UBC Theses and Dissertations
Variation in nitrogen and water relations traits between two boreal spruce species from an interacting resource gradient in northern British Columbia Patterson, Thomas B.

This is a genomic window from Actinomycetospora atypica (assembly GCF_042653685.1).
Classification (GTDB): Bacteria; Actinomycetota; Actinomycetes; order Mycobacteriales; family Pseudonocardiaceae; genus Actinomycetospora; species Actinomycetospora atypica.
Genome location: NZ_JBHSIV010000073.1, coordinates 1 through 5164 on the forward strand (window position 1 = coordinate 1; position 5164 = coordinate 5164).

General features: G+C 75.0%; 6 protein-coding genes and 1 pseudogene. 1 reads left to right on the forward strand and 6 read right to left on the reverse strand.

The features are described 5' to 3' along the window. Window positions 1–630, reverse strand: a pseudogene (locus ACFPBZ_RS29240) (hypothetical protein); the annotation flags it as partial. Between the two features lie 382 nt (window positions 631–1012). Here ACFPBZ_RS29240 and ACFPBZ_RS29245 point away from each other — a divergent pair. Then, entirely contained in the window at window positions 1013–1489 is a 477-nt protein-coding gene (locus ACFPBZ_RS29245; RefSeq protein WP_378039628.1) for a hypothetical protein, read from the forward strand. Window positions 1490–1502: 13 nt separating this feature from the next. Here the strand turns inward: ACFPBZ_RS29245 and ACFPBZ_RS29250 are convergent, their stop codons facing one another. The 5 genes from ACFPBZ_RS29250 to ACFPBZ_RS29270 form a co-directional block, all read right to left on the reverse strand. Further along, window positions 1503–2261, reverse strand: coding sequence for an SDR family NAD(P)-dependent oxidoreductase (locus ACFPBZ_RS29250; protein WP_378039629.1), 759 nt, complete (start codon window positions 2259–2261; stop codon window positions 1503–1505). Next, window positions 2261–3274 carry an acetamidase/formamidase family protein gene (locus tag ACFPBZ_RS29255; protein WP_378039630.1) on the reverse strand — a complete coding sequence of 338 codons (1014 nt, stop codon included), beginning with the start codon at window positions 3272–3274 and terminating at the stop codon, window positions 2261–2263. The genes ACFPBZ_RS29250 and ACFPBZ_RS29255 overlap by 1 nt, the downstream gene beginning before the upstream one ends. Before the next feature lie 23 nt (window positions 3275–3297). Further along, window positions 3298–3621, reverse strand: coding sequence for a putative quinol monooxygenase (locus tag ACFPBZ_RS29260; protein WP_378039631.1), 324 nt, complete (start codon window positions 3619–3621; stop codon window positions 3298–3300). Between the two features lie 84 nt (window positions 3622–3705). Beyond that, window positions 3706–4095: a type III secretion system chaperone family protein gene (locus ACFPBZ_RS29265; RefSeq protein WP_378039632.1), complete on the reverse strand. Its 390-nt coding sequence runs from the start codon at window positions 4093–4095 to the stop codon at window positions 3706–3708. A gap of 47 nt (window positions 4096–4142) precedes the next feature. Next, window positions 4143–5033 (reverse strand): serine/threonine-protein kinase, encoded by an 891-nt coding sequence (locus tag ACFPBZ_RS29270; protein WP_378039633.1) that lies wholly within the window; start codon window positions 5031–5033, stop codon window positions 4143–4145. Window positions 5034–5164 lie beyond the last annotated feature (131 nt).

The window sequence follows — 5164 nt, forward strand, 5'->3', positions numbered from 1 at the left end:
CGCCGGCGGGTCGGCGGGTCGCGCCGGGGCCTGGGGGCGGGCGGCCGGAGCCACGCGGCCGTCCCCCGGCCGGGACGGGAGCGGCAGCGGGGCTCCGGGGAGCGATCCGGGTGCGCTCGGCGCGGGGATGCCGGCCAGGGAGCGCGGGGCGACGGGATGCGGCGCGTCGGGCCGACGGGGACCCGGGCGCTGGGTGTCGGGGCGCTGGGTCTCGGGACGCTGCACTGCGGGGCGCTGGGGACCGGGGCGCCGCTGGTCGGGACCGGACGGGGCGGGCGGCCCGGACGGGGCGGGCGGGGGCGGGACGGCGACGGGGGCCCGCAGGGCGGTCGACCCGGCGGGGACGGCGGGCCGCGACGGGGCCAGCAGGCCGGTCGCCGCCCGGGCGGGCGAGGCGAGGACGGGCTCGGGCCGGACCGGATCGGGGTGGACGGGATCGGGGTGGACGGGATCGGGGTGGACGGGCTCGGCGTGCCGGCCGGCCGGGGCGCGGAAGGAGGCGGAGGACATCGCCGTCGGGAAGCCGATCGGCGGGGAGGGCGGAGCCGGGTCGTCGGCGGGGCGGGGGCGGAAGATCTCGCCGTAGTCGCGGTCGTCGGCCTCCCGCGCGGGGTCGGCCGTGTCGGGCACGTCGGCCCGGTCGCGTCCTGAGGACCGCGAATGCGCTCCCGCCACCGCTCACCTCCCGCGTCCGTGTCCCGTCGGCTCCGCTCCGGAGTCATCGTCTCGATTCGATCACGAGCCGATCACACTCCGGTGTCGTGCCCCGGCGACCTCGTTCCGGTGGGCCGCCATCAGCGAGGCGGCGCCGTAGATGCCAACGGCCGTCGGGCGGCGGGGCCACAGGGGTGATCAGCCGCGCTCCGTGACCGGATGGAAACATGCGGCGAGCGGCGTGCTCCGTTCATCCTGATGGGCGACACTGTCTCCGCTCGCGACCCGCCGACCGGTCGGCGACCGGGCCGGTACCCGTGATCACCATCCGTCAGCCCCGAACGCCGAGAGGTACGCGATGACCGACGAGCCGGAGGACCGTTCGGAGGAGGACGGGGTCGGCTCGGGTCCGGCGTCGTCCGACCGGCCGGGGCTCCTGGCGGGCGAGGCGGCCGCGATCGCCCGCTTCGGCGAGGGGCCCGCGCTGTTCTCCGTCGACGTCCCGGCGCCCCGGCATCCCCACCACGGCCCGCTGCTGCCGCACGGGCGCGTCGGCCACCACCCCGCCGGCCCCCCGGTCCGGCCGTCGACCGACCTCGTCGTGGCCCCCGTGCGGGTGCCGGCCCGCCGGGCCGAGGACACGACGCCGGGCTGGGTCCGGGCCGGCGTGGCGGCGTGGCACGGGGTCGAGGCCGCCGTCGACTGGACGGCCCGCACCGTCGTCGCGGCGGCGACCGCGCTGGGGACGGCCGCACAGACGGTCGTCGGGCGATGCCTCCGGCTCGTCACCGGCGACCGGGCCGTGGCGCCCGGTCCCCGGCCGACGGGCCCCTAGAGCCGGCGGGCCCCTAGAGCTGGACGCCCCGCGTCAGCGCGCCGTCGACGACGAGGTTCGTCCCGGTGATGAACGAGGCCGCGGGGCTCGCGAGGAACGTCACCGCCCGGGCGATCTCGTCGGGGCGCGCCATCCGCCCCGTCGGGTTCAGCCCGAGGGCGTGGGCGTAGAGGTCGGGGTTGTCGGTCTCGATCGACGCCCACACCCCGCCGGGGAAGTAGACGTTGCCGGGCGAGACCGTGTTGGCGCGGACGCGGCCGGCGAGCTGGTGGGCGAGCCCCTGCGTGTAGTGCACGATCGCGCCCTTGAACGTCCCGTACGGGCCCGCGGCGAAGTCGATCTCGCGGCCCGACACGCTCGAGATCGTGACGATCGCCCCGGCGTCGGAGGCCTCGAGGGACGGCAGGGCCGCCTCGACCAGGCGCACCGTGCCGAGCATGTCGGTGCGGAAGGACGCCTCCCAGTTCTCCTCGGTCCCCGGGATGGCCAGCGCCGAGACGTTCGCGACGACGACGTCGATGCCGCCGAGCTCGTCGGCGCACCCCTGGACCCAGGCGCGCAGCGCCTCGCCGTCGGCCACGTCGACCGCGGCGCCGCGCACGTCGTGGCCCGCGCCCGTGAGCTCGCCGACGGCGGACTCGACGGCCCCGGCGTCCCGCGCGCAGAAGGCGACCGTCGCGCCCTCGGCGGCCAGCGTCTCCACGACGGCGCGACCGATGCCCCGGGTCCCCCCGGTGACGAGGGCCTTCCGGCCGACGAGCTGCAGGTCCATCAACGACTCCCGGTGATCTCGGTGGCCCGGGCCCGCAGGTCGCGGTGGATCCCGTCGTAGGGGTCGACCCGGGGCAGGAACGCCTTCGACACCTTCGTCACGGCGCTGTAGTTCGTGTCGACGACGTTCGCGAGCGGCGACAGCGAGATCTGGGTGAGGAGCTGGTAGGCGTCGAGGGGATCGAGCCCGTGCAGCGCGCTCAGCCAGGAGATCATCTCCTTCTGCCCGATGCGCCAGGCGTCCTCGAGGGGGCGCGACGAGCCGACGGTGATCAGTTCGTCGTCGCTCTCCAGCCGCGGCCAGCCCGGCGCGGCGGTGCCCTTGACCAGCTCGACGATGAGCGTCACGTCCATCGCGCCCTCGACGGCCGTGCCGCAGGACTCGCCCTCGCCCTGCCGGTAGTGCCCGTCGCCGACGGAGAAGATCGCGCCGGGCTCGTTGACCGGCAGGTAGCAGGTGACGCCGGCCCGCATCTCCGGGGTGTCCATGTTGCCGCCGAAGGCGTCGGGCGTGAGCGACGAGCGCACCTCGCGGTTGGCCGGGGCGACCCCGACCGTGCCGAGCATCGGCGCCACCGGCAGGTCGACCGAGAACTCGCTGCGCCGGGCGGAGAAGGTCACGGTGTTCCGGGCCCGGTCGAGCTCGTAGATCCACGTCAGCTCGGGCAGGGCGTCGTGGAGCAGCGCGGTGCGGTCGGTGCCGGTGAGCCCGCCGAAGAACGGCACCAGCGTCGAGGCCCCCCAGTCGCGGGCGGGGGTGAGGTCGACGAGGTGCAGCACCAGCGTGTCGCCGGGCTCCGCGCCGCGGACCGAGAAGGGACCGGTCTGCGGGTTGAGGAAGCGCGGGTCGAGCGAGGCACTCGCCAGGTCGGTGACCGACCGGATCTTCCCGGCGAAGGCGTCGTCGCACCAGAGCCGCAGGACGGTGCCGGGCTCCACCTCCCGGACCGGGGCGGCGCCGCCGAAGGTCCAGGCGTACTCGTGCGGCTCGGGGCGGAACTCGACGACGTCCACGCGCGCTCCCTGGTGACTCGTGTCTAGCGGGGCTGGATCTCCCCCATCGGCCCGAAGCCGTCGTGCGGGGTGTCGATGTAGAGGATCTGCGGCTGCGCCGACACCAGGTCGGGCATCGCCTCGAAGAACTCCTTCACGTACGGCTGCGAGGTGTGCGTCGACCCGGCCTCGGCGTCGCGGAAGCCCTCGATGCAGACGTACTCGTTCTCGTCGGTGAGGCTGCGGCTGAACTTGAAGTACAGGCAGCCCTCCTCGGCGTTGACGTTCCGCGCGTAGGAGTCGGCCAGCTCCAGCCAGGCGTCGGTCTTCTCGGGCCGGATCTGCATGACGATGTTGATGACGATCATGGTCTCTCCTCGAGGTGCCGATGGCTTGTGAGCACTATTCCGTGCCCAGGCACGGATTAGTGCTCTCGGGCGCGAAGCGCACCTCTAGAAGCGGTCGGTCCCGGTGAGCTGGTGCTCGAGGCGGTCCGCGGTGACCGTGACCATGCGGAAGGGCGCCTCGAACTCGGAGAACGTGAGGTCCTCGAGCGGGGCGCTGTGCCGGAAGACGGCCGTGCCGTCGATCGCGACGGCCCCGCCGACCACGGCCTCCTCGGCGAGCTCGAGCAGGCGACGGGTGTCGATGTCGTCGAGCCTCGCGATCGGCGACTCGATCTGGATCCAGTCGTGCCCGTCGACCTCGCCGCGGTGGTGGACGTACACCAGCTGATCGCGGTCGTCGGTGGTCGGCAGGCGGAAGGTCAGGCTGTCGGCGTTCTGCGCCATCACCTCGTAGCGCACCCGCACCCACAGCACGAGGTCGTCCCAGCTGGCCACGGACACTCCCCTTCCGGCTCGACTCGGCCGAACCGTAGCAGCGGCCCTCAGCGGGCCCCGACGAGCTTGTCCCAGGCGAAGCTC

A comparative study of resource-use efficiency traits was made between two spruce species which grow across an interacting resource gradient in northern British Columbia. Near Fort Nelson BC, black spruce (Picea mariana (Moench) Voss) grows in the muskegs which are characteristically high in soil water content, and are extremely low in nutrient availability. In contrast, white spruce (Picea glauca (Mill.) B.S.P.) grows on drier sites which are not as limited in nutrient availability. Mixed stands containing these two species have not been reported in this area, suggesting strong selection pressures. Five contiguous populations of black and white spruce were sampled from the Fort Nelson region and grown in a growth chamber under varying water and nitrogen regimes. It was hypothesized that genetically based differences in character means, plasticity, and/or trade-offs associated with adaptation to nutrient or water limitation may contribute to maintaining these species’ unique distribution patterns. The results showed that black spruce was significantly less N-stress sensitive, exhibited greater phenotypic plasticity in nitrogen-use efficiency (NUE), and had a greater specific N absorption rate under high N conditions than white spruce. White spruce was more water-use efficient (as measured by carbon isotopic composition), more drought-tolerant, and allocated more biomass to roots than black spruce. When exposed to simultaneous limitations of N and water, both species exhibited intermediate levels of NUE and water-use efficiency (WUE), and hence were forced to utilize each resource with suboptimal efficiency. It was also found that, despite recent theories, a high relative degree of drought-tolerance did not trade-off with WUE or net photosynthesis rate (A) under well watered conditions, and that higher WUE was not associated with low A under ample or stressed water supply. On the other hand, specific N absorption rate and A were negatively correlated as expected. Water-use efficiency and NUE did not trade-off intrinsically (i.e., within treatments) for either species, but did trade-off plastically (i.e., across treatments). The species exhibited different slopes for the plastic WUE vs. NUE trade-off; this genotype by environment interaction effect may reflect specialization to their respective habitats. Two main conclusions were derived: 1) certain trade-offs (such as WUE vs. A, droughttolerance vs. A, WUE vs. drought-tolerance, WUE and drought-tolerance vs. root allocation, and WUE vs. NUE) may not be central to maintaining the distributions of black and white spruce, and thus may not represent costs, in all situations, to habitat specialization; and 2) physiological and morphological differences in black and white spruce may, in some instances, cancel at the wholeplant level, but could nevertheless have significant ecological consequences. Finally, the ecophysiological differences found between the two species imply that black spruce may be restricted to muskegs in areas near the southern border of the boreal forest because of an inability to compete on water-limited upland sites.
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